Robert Spencer, Front Page Magazine, January 16, 2017
It has now been definitively established that Esteban Santiago, who opened fire in the baggage claim area of the Fort Lauderdale Airport on January 6, murdering five people, was a convert to Islam who took the name Aashiq Hammad, downloaded jihadist material and recorded himself singing the Islamic confession of faith. The universal mainstream media indifference to these facts is yet another indication of how the prevailing denial and willful ignorance about the jihad threat is hamstringing our opposition to it.
The new revelations came after it was discovered that Santiago/Hammad had told the FBI, in a bizarre incident, that he was being forced to fight for the Islamic State (ISIS). He was also photographed making the one-finger sign that signifies one’s adherence to Islamic monotheism, and which has come to be associated with allegiance to ISIS.
Santiago’s aunt, Maria Ruiz Rivera, claimed that it was all about his mental problems: after he served in the U.S. army in Iraq, she said, “He lost his mind.” But this only raises a larger question: why was he able to join the army in the first place, since Santiago’s enlistment came after his Muslim alter ego, Aashiq Hammad, had downloaded jihad propaganda?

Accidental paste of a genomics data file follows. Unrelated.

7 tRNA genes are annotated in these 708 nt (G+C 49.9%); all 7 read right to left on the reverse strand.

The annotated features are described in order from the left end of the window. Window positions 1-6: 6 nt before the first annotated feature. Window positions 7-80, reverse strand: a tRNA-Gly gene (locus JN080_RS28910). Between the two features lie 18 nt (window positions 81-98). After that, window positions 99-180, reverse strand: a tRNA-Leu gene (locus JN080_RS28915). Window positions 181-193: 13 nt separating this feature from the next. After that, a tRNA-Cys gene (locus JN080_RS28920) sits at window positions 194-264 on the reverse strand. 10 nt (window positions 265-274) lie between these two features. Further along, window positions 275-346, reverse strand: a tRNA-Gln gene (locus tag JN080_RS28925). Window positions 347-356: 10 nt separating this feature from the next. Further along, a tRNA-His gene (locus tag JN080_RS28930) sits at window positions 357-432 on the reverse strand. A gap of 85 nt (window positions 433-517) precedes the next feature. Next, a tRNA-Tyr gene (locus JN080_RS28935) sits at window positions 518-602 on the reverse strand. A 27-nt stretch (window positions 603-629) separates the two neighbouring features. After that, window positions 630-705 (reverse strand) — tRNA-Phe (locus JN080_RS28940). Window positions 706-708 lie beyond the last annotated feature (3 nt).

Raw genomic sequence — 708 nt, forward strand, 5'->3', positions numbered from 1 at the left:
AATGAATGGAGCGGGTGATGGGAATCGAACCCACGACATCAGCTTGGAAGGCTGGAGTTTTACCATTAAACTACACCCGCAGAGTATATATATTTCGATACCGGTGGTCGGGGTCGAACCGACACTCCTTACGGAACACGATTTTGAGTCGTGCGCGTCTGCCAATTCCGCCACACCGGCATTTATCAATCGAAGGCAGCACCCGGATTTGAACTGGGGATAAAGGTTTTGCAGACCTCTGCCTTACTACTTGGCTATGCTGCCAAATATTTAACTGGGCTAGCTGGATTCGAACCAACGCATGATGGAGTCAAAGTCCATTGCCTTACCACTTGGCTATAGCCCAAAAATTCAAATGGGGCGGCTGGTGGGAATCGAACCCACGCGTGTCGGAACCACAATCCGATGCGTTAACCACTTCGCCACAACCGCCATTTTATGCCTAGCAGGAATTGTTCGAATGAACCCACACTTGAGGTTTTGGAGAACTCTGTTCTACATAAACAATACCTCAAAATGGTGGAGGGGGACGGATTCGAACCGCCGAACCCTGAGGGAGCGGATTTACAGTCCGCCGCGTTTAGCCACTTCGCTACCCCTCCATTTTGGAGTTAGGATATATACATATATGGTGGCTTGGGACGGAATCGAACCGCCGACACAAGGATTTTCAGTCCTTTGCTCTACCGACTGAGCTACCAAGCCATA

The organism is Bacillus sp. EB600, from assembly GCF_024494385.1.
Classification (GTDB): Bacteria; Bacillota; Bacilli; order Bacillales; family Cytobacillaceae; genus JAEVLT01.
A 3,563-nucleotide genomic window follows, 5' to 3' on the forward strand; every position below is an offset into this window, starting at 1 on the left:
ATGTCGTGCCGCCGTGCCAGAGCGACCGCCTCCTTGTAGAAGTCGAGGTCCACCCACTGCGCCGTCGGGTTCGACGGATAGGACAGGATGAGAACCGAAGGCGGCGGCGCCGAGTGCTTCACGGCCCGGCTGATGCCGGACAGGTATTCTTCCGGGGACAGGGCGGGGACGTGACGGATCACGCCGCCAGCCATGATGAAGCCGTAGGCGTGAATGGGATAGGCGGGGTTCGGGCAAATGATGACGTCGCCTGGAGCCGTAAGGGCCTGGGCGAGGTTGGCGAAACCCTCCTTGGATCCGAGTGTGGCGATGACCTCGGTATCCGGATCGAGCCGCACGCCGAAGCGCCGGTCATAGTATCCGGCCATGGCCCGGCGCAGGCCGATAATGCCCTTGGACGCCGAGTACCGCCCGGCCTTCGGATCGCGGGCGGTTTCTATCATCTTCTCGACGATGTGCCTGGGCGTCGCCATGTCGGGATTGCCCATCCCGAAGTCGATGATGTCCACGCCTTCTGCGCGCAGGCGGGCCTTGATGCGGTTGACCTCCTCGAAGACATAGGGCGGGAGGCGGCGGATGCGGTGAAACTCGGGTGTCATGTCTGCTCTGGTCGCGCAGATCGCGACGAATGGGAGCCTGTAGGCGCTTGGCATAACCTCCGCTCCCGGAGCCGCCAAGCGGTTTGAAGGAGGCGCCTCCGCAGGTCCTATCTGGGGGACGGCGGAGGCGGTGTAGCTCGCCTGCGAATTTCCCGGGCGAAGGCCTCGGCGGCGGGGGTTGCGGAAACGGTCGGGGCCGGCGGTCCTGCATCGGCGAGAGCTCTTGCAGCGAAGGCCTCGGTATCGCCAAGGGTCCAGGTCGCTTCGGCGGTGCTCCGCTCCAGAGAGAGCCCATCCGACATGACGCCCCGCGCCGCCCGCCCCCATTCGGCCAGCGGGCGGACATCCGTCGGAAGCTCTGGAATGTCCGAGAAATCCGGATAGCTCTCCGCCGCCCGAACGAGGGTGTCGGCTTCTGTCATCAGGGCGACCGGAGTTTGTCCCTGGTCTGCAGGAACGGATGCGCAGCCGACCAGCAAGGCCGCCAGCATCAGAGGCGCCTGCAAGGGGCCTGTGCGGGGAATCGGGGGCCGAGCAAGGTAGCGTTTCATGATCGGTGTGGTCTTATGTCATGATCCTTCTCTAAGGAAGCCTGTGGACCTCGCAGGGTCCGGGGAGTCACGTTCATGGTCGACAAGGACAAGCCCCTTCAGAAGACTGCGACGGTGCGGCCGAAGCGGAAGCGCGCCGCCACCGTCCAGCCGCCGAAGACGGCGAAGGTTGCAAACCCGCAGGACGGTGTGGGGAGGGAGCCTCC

The obvious answer is that to bar him from the army on those grounds would have been “Islamophobic.” Recall that the Fort Hood jihad mass murderer, army Major Nidal Malik Hasan, had been in repeated contact with jihad mastermind Anwar al-Awlaki. But when the FBI agent who was monitoring Hasan’s communications reported these contacts to his superiors, they told him again and again that they had no interest.
Terror researcher Patrick Poole, who for years has tracked what he has dubbed the “known wolf” phenomenon – that is, jihad attacks perpetrated by people who were known to authorities who had turned a blind eye to the threat they posed – details one incident that is as disquieting as it is emblematic:
When the problem of terror recruitment amongst the U.S. Somali community by al-Shabaab became an issue in 2008 and 2009, there were reports in my hometown of Columbus, Ohio, which has the second largest Somali population in the country, that al-Shabaab operative Dahir Gurey was fundraising and recruiting for the terrorist group in the area. He later showed up in Minneapolis.
When we told the FBI about it, the response was that our information couldn’t be accurate, because if it were true they would have heard about it from their local Muslim outreach partners.
Esteban Santiago/Aashiq Hammad could have been stopped before he killed anyone. But that would have required an entirely different culture within law enforcement and the media. If such a sea change is not forthcoming, there will be many more Aashiq Hammads.